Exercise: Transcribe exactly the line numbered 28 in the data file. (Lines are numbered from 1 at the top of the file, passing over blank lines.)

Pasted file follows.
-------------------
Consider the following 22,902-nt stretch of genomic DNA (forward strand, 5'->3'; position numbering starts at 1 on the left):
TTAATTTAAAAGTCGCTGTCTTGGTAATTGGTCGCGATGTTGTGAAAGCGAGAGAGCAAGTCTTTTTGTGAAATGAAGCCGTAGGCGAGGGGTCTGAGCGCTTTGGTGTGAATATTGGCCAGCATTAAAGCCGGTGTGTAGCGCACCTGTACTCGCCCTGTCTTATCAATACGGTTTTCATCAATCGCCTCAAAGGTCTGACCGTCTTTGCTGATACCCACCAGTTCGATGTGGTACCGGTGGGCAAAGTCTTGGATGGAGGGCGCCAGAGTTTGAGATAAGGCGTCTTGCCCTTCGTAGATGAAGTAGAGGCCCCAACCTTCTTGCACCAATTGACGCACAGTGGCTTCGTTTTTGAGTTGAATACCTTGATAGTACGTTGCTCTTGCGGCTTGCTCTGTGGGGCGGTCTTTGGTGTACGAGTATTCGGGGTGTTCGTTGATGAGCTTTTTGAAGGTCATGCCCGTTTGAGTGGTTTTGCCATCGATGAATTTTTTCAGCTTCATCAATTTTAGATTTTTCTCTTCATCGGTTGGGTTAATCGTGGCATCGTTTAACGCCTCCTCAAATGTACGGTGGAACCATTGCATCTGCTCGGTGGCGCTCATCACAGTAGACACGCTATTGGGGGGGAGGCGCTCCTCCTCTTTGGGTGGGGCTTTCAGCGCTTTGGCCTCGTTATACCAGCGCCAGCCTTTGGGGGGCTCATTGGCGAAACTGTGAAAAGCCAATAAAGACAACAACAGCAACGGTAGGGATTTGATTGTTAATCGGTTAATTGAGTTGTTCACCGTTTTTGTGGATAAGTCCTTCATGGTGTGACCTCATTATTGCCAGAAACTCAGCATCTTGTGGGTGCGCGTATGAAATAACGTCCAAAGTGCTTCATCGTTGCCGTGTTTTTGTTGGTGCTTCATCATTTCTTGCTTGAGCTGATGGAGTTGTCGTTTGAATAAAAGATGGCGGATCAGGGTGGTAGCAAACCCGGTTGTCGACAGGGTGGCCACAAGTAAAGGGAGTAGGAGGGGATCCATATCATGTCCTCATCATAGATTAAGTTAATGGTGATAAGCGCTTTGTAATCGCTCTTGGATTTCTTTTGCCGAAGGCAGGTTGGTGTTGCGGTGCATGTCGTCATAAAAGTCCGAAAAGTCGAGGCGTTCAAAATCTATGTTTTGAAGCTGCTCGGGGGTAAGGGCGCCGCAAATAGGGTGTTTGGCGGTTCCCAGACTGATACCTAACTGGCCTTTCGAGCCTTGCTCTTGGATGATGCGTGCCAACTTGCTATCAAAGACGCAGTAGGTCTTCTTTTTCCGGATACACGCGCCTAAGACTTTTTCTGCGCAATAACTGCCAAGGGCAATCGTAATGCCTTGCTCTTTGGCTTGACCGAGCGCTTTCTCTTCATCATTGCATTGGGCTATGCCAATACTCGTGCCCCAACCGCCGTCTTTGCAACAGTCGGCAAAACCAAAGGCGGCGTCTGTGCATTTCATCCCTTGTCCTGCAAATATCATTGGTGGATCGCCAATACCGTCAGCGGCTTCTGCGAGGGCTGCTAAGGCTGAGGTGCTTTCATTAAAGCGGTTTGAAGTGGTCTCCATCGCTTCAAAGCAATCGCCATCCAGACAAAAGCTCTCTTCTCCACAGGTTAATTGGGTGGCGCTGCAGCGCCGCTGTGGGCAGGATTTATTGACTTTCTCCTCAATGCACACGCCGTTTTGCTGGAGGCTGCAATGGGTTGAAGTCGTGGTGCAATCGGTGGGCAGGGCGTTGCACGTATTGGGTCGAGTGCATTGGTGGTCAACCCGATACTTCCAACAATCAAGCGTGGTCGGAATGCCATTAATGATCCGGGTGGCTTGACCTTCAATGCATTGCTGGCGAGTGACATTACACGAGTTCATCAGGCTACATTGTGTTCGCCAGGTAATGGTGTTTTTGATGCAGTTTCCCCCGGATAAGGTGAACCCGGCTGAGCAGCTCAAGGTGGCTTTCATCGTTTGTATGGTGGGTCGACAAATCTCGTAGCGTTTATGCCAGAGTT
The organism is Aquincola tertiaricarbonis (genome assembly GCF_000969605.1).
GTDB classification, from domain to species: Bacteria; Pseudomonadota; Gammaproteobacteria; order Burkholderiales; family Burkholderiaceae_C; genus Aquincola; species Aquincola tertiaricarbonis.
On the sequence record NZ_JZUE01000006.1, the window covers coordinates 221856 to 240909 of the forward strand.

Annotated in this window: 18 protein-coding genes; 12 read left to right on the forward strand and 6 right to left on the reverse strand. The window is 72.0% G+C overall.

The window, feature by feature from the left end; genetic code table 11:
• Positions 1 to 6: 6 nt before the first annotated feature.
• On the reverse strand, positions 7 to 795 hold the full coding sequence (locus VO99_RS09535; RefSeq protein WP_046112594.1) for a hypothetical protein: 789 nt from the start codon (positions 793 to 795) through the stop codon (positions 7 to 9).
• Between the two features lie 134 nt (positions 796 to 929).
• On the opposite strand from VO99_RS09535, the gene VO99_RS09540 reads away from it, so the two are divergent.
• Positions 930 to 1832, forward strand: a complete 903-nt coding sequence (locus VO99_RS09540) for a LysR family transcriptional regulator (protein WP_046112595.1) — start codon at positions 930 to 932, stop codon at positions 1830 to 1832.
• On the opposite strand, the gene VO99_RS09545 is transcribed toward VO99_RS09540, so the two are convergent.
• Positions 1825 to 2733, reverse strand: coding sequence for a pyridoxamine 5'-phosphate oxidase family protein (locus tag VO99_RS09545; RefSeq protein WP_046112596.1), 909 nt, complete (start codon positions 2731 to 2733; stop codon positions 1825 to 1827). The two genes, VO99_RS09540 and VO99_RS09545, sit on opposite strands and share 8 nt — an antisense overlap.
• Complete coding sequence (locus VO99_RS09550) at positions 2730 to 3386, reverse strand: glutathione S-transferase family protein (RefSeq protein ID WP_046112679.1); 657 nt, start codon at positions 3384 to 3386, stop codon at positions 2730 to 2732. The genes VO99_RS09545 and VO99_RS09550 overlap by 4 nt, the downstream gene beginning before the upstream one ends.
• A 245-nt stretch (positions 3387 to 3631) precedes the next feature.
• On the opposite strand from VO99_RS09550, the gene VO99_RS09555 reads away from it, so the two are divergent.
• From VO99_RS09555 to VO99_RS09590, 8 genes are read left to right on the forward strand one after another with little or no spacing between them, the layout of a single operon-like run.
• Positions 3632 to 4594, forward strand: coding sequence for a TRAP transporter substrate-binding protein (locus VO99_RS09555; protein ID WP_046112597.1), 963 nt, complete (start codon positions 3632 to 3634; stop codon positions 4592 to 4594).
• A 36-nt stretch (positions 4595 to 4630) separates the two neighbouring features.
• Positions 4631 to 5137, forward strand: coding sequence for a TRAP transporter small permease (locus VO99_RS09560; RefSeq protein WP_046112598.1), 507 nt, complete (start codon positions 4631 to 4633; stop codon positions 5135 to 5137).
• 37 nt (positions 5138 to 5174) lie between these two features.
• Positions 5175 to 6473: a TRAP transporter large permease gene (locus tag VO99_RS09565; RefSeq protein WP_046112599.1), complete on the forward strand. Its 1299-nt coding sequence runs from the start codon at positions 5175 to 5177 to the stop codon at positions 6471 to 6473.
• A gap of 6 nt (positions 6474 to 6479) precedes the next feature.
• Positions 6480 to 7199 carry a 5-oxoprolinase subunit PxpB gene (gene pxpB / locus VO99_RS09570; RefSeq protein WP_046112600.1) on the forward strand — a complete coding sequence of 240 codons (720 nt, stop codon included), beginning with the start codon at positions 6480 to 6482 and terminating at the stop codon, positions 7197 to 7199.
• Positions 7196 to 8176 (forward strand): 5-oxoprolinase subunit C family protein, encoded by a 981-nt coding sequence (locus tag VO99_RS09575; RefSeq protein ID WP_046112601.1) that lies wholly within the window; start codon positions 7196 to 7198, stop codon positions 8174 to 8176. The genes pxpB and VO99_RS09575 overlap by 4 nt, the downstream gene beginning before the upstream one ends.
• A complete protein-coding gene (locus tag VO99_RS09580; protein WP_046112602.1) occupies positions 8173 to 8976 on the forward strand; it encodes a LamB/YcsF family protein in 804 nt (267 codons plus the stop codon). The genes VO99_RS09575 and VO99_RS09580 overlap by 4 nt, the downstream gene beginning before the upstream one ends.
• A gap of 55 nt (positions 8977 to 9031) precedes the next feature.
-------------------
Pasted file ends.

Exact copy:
• A gap of 55 nt (positions 8977 to 9031) precedes the next feature.